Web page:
Indeed, a great many of his actions helped to ensure his legacy. His taking of a post at the Conservatory, though it alienated him from his friends, it put him in a position to heavily influence people like Glazunov, who would further define what it is to be a Russian composer. Also, those times when Rimsky-Korsakov experienced writer’s block and went back into his colleagues’ work to edit and complete it essentially caused him to leave his mark on almost all of the Russian music of his time. Part of the way he created the Russian sound within his own compositions is his use of Russian folk themes in his music, especially in his earlier works. His familiarity with them is shown in that he wrote harmonies for more than fifty of them. The main way he used them in his works, especially in his operas, was to provide a theme for the various pagan cults present in works like The Snow Maiden, Mlada, and Christmas Eve (BIGBOOK 410). However, later in his life Rimsky-Korsakov became disillusioned with the idea of Russian music being truly unique. He eventually grew to see the Russian style as merely another kind of local color; though it may have its own particular traits and flavor that make it distinct from other types of local color, the Five’s original nationalistic intentions to create an entirely new kind of music that is truly Russian and entirely separate from Western convention was dismissed by Rimsky-Korsakov as absurd (BIGBOOK 410).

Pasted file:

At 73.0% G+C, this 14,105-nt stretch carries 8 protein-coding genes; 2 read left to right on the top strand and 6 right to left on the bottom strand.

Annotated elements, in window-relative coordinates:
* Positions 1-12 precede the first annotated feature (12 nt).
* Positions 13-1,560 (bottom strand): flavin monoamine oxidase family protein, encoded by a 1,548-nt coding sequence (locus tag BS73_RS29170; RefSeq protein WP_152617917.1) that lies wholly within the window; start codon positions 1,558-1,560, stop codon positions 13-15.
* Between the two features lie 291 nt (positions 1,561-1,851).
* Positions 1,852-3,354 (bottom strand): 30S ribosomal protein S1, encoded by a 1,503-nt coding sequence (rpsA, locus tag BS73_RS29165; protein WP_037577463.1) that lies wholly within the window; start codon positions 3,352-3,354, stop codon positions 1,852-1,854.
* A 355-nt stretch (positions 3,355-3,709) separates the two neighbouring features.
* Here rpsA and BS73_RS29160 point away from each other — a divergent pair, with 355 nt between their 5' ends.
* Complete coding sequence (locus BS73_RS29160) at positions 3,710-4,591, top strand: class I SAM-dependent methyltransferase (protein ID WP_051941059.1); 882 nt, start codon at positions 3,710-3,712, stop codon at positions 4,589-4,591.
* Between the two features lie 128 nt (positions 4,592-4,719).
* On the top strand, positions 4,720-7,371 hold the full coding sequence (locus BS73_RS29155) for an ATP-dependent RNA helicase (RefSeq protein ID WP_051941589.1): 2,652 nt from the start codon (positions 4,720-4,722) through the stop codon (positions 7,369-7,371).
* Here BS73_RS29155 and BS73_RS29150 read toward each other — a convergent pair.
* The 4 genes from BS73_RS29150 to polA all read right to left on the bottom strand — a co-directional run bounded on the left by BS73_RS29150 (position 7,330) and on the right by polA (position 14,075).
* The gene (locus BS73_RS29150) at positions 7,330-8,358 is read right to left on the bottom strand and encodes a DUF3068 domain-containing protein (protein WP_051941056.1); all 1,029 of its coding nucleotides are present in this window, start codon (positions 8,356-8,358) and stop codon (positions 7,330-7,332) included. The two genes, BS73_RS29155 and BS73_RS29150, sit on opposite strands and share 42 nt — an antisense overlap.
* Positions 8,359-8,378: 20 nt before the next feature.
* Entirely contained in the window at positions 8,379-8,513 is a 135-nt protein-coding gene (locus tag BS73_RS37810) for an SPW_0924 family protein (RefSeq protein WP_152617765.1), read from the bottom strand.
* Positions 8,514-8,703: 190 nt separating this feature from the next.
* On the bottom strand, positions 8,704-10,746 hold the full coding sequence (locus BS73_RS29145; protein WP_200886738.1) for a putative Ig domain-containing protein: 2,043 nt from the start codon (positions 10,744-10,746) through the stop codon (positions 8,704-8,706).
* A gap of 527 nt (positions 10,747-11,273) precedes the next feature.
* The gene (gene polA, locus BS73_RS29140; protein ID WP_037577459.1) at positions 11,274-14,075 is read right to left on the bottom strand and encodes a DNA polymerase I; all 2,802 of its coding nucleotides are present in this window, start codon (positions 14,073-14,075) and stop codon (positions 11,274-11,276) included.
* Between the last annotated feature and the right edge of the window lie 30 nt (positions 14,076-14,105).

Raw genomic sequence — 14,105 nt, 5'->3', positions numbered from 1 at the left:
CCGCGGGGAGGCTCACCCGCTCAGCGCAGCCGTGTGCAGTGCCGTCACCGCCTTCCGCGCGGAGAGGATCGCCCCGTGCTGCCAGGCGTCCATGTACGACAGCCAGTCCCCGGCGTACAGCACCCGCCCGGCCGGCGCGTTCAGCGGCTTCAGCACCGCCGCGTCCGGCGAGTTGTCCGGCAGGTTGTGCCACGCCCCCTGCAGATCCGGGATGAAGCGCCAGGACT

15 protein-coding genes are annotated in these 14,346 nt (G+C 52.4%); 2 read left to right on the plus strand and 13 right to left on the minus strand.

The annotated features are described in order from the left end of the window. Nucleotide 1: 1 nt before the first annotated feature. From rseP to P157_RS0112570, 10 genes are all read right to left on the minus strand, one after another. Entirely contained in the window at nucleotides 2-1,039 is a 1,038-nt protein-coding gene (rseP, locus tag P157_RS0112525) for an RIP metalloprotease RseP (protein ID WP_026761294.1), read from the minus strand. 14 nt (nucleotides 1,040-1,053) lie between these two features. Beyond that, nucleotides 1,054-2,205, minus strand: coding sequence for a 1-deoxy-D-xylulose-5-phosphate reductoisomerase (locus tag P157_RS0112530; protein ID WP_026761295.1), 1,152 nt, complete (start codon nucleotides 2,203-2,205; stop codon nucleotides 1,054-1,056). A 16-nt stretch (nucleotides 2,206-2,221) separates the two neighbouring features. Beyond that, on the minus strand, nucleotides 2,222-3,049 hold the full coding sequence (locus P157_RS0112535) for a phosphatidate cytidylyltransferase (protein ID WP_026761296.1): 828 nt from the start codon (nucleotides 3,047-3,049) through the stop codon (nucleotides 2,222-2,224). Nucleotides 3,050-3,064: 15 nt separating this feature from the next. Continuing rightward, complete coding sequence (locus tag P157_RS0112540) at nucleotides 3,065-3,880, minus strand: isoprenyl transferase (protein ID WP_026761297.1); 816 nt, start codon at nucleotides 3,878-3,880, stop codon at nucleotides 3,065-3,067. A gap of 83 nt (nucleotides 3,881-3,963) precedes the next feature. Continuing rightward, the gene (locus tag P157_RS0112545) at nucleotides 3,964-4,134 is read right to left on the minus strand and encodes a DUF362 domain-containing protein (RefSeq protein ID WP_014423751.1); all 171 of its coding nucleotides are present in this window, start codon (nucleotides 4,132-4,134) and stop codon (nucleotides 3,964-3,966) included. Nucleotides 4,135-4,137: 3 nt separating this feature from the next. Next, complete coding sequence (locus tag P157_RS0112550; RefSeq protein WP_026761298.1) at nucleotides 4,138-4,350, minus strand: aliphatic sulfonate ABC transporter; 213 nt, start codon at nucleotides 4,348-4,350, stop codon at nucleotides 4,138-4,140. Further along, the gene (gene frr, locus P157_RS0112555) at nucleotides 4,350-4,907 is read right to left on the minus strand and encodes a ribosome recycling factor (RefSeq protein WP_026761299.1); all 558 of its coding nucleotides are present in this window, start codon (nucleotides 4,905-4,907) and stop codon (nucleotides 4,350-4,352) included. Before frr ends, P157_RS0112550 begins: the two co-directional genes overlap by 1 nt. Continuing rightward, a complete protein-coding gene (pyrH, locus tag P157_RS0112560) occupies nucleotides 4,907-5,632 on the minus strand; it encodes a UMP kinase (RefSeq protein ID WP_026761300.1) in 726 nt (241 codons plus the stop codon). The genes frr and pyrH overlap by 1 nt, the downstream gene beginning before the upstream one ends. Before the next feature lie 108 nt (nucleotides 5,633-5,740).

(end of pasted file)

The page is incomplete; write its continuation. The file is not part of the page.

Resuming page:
The most important part of Rimsky-Korsakov’s legacy is, of course, his works; he composed a huge number of pieces, both instrumental and operatic. Though he was a prolific composer of operas, writing 15 in his life, Rimsky’s operas have been largely ignored in the West. Though it is difficult to pin down precisely why this is the case, some have theorized that, despite their innovative musical devices in well-written parts, they lack a certain dramatic effect. Despite the relative obscurity of his operas in the West, snippets of them have found their way into popular consciousness. For example, his famous “Flight of the Bumblebee” is originally from The Tale of Tsar Saltan (Frolova-Walker 1064). However, what he is truly remembered for in the West are his instrumental pieces of the late 1880s. Particularly, his Russian Easter Festival Overture and Scheherazade are still widely known and listened to. These two masterpieces of orchestration exemplify both Rimsky-Korsakov’s own style and, by extension, the Russian style.